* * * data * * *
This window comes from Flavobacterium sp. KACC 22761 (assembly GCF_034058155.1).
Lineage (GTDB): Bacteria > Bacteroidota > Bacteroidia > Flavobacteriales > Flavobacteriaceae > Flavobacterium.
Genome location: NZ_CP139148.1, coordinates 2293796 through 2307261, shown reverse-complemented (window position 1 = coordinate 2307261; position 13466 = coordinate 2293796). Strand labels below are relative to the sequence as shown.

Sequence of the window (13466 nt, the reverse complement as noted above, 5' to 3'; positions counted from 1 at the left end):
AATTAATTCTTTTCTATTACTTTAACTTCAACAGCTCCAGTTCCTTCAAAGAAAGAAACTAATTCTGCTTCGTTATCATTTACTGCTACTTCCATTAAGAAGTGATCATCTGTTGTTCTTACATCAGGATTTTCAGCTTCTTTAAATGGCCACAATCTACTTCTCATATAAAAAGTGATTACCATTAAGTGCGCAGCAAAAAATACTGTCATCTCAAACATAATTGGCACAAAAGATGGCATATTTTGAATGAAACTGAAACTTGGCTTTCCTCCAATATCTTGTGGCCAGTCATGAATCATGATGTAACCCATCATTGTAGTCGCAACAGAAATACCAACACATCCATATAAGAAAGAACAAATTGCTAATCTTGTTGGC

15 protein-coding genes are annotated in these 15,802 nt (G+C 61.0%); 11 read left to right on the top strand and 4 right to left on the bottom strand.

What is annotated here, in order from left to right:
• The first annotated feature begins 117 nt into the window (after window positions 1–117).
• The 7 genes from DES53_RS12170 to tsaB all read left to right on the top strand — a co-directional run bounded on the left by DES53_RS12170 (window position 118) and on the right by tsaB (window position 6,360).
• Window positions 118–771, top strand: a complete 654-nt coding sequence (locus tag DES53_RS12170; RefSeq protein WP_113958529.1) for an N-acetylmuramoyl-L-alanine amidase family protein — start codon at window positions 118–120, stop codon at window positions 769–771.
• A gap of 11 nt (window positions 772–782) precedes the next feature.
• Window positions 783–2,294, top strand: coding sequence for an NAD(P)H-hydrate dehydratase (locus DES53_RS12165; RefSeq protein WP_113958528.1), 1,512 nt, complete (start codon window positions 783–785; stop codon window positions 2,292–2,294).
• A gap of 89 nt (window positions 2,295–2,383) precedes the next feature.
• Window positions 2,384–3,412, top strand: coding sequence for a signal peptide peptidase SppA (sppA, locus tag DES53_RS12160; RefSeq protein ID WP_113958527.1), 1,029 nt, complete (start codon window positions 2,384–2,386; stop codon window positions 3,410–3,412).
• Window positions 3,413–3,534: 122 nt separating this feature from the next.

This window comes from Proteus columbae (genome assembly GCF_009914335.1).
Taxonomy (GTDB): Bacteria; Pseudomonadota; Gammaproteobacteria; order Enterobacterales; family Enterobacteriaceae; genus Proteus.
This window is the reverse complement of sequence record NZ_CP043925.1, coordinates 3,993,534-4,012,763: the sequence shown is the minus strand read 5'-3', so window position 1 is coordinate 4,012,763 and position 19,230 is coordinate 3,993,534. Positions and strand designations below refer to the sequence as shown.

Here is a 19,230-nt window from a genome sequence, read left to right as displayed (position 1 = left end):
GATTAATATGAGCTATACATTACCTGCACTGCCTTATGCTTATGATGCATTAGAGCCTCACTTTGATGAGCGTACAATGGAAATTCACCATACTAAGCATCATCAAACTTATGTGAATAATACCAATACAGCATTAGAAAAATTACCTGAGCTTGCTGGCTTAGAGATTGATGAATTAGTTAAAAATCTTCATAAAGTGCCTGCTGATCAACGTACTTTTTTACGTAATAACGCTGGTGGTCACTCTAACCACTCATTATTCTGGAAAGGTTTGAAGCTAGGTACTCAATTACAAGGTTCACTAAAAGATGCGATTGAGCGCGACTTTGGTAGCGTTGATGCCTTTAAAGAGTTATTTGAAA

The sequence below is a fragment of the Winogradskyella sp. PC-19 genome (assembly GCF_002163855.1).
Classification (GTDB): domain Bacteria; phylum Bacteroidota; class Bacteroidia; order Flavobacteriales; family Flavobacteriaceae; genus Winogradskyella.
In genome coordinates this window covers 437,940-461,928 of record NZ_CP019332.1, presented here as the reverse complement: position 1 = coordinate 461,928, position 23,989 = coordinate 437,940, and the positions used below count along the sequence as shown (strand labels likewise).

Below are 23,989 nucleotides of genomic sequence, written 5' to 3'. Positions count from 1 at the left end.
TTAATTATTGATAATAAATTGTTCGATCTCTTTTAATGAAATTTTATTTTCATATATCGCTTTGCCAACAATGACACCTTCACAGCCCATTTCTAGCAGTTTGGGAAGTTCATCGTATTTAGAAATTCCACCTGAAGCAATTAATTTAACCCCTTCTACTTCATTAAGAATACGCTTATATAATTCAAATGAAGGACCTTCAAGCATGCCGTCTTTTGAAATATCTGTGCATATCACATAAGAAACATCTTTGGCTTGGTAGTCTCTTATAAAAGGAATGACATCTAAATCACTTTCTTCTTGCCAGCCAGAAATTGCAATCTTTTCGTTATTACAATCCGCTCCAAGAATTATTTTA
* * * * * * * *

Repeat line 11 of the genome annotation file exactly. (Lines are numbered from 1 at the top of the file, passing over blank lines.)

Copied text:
• A gap of 11 nt (window positions 772–782) precedes the next feature.